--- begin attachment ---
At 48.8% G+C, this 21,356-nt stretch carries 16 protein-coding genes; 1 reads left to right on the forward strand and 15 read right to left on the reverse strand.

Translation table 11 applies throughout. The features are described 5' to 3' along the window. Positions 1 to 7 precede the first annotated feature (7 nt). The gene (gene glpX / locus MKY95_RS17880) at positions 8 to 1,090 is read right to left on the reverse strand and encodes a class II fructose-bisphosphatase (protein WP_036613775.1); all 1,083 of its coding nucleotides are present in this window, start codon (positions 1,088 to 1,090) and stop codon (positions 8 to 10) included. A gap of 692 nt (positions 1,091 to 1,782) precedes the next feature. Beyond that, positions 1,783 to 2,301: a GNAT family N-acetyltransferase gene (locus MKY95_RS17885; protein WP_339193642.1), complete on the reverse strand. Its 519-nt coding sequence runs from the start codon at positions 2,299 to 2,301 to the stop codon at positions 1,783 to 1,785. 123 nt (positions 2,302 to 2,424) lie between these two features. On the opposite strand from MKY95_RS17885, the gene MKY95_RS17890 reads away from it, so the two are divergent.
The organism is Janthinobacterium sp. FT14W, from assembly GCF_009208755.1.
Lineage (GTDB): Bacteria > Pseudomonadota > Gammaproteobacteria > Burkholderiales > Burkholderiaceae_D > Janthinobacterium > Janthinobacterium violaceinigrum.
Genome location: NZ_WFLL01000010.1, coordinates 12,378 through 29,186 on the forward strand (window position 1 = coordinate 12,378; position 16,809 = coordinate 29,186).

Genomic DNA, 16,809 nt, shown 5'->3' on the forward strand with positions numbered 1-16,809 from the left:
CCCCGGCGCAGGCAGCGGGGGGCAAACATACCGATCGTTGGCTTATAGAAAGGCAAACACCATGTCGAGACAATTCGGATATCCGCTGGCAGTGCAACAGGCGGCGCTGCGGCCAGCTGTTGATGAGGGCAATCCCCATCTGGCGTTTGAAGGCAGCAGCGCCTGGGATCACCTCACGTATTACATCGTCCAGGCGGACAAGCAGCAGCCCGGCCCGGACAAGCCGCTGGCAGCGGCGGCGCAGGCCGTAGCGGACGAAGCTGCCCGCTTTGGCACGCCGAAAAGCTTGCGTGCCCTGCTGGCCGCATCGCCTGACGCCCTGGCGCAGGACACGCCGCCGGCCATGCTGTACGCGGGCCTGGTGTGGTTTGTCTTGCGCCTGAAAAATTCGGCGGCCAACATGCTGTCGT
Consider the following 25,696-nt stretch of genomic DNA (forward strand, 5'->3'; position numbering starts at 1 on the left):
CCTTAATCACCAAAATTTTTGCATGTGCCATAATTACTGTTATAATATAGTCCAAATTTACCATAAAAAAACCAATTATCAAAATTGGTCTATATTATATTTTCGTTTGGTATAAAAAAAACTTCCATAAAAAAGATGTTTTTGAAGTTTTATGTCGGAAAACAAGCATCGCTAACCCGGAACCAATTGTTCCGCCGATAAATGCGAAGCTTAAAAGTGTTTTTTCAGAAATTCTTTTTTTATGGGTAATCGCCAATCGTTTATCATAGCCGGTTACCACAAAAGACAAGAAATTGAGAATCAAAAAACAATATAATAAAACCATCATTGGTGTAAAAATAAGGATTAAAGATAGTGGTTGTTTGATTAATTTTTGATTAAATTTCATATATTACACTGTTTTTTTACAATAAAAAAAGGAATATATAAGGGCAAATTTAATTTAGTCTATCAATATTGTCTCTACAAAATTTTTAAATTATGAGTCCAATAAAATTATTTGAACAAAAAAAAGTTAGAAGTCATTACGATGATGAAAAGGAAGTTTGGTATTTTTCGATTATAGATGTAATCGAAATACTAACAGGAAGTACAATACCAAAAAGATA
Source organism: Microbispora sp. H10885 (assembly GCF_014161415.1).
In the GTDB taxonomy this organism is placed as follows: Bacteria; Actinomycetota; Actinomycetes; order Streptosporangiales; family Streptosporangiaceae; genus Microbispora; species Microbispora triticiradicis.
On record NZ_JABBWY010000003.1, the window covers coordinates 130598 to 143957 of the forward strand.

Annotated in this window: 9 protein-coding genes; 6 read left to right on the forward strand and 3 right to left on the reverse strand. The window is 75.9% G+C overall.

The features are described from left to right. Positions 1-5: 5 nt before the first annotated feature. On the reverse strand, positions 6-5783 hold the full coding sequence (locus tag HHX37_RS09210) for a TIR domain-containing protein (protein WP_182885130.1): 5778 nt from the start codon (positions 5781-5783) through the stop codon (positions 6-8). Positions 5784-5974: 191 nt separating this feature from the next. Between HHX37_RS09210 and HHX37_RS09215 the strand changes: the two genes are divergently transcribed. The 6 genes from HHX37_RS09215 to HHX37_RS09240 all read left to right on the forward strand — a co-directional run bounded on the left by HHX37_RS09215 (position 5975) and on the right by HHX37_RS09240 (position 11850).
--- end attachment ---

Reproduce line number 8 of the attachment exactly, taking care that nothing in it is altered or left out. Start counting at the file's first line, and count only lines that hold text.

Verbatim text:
Consider the following 25,696-nt stretch of genomic DNA (forward strand, 5'->3'; position numbering starts at 1 on the left):